Suspected members of the Katiba Macina, a jihadist group linked to al-Qaeda, killed at least 132 civilians in a new massacre in central Mali this weekend, the country’s government reported in a statement on Monday. The attacks took place between Saturday afternoon and Sunday when gunmen on motorcycles entered three nearby villages in the Bandiagara area. There they mainly executed the men and set houses, barns and vehicles on fire, after which the rest of the population fled to Bankass, around 40 kilometers away.
Local sources assert that these attacks were in revenge because some residents of these villages (Diallassagou, Diamweli and Deguessagou) had collaborated with members of the Malian army and Russian mercenaries in anti-terrorist operations carried out in the area. The same sources confirmed that the towns of Ségué and Djiguibombo were also attacked by jihadists, but that in both towns they were repulsed by traditional Dozo hunters or armed Dogon militiamen.
The Bandiagara area near the Burkina Faso border has been a regular scene of jihadist violence, particularly since 2015, when the focus of the insurgency that has plagued Mali since 2012 shifted to the center of the country. That was when the group Macina Liberation Front emerged, led by radical preacher Amadou Koufa, whom the Malian government believed dead in 2018, but numerous sources familiar with the conflict confirm he is still living in the central zone of the country.
This armed group, which later changed its name to Katiba Macina, was integrated under the umbrella of the Support Group for Islam and Muslims (JNIM), led by Tuareg jihadist Iyad Ag Ghali, who is in turn linked to al-Qaeda. The Katiba Macina, made up mainly of members of the Peul ethnic group, have carried out numerous attacks and assaults in the Mopti and Ségou regions. For this reason, members of the Dogon ethnic group, who form a majority in the Bandiagara region, accuse the Peul of complicity with jihadism, which has led to massacres of both in recent years. Against the backdrop of a virtually non-existent or very weak state, Koufa’s group has made agreements with local communities to give them protection against money.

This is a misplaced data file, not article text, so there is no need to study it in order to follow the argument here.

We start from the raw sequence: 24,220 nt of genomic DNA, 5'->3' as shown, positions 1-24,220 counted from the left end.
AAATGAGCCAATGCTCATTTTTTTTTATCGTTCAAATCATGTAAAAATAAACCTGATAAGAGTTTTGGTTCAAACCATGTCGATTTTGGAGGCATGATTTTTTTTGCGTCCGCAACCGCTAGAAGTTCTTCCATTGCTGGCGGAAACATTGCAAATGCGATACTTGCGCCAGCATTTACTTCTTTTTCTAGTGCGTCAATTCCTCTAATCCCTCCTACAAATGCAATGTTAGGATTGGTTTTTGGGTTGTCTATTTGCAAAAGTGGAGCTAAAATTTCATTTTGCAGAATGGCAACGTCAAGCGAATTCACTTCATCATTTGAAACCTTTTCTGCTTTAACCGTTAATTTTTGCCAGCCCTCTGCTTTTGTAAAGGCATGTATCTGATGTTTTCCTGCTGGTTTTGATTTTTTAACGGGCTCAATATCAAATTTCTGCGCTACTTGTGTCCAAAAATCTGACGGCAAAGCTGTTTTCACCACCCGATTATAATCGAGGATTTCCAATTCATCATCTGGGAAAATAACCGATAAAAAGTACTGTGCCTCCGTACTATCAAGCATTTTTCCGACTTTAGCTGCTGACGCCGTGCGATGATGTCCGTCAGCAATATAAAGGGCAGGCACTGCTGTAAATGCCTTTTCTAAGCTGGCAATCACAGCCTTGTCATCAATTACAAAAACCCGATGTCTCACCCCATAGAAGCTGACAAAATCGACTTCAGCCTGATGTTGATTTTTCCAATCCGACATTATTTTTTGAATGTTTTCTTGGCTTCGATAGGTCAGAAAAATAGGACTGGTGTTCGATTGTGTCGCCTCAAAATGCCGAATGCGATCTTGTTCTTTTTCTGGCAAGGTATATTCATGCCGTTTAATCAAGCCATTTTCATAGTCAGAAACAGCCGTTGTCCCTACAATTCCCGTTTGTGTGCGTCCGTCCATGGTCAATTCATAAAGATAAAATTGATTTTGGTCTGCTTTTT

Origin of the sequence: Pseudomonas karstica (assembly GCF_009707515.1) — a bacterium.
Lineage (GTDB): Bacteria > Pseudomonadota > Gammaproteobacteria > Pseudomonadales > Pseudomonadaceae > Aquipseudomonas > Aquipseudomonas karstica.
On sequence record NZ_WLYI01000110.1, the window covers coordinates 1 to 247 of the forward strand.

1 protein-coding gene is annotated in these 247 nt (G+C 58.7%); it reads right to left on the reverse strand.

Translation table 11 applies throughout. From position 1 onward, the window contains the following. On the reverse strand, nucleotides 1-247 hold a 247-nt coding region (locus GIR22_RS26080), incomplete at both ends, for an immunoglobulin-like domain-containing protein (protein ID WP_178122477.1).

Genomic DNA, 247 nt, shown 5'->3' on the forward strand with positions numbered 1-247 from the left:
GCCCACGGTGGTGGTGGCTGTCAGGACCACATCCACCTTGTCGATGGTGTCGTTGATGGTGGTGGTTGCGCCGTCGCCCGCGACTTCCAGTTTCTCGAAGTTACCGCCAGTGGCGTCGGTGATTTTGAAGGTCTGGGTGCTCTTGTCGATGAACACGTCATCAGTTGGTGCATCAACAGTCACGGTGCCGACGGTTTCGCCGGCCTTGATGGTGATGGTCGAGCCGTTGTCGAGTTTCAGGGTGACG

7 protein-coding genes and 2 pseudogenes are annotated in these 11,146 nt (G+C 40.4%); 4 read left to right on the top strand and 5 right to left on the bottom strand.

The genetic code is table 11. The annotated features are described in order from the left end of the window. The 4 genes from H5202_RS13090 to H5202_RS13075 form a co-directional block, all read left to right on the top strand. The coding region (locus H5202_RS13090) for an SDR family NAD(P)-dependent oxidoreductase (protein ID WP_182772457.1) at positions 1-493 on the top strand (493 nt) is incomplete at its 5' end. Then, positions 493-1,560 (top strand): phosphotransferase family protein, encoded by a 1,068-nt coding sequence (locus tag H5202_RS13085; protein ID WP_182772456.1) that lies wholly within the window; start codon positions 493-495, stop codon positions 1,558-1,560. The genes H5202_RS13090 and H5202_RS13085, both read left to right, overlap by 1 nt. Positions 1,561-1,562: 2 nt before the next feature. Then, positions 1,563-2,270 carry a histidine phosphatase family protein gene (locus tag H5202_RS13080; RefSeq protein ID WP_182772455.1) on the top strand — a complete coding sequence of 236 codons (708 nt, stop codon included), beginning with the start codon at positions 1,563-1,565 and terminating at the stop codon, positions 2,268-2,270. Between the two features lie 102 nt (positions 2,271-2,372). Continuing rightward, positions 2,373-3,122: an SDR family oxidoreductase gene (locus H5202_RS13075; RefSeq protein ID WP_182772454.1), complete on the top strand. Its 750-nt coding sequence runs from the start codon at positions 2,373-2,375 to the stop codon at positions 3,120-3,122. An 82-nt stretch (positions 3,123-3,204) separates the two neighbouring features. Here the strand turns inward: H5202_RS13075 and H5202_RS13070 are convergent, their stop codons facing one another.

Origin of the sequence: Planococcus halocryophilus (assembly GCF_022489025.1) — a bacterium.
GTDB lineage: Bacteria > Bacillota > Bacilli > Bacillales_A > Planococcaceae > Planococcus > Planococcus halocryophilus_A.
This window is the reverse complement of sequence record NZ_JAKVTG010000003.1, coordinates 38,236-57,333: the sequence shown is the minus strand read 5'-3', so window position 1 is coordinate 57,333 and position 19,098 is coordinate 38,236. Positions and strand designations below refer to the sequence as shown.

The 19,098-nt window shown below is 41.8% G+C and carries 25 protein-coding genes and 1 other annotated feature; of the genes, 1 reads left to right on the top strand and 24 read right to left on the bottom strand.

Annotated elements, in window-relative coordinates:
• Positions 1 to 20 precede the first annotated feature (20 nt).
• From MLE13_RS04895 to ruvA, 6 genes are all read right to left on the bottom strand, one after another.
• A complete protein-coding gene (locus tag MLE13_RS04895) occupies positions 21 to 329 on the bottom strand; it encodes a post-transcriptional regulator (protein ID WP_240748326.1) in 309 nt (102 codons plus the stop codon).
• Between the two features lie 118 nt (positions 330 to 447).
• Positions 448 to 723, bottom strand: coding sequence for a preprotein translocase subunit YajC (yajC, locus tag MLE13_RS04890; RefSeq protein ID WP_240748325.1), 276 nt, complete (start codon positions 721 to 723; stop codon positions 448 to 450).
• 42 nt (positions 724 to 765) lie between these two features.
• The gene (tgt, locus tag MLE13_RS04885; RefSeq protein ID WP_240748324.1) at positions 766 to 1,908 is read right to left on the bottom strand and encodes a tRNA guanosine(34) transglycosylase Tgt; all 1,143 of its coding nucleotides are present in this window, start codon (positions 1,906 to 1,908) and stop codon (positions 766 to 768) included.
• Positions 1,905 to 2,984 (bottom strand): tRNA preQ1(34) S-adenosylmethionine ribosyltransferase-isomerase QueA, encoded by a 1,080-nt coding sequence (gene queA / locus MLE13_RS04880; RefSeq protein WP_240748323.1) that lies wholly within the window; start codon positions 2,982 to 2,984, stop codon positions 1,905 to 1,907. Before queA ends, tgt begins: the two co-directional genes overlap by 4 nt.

The United Nations Mission for the Stabilization of Mali (Minusma) has expressed concern over reports of “attacks by extremist groups against civilians in the Bandiagara region, attacks with casualties and displacement of the population” via its Twitter profile. Minusma has offered local civil and military authorities to send a mission to protect citizens and stabilize this area. The government of Mali issued a statement condemning this violence in “extreme strongest terms” and affirming that it will continue its mission of “searching for and destroying terrorist safe havens” through operations Maliko and Keletigui.
The jihadist insurgency that began in northern Mali in 2012 – and then spread to the center of the country and neighboring Niger and Burkina Faso – has left more than 25,000 dead and around four million displaced and refugees. The inability to stop the advance of the radicals is one of the main reasons for the coups in Mali and Burkina Faso in recent years, but the military junta is failing to put an end to the violence. The French Barkhane operation, which once deployed 5,500 troops in the Sahel, is withdrawing from Mali amid disagreements between that country’s leaders and the Elysée. In addition, since last year the Malian authorities have been turning to Russian trainers and mercenaries from the Wagner company for support in the fight against jihadism.
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